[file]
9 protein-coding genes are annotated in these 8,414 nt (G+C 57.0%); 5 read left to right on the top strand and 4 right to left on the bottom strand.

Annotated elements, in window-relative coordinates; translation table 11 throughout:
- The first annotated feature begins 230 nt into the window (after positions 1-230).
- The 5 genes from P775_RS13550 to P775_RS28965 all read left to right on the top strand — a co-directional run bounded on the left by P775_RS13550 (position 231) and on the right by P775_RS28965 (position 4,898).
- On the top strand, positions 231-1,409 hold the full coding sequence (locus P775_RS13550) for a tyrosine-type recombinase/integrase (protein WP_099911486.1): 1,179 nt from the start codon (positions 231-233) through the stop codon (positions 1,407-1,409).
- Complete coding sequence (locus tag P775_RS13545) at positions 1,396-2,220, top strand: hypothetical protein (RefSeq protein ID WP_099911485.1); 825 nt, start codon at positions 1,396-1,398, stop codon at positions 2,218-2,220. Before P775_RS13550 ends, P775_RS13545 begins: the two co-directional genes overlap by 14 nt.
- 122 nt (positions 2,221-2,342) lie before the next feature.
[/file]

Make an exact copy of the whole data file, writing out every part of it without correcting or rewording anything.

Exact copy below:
9 protein-coding genes are annotated in these 8,414 nt (G+C 57.0%); 5 read left to right on the top strand and 4 right to left on the bottom strand.

Annotated elements, in window-relative coordinates; translation table 11 throughout:
- The first annotated feature begins 230 nt into the window (after positions 1-230).
- The 5 genes from P775_RS13550 to P775_RS28965 all read left to right on the top strand — a co-directional run bounded on the left by P775_RS13550 (position 231) and on the right by P775_RS28965 (position 4,898).
- On the top strand, positions 231-1,409 hold the full coding sequence (locus P775_RS13550) for a tyrosine-type recombinase/integrase (protein WP_099911486.1): 1,179 nt from the start codon (positions 231-233) through the stop codon (positions 1,407-1,409).
- Complete coding sequence (locus tag P775_RS13545) at positions 1,396-2,220, top strand: hypothetical protein (RefSeq protein ID WP_099911485.1); 825 nt, start codon at positions 1,396-1,398, stop codon at positions 2,218-2,220. Before P775_RS13550 ends, P775_RS13545 begins: the two co-directional genes overlap by 14 nt.
- 122 nt (positions 2,221-2,342) lie before the next feature.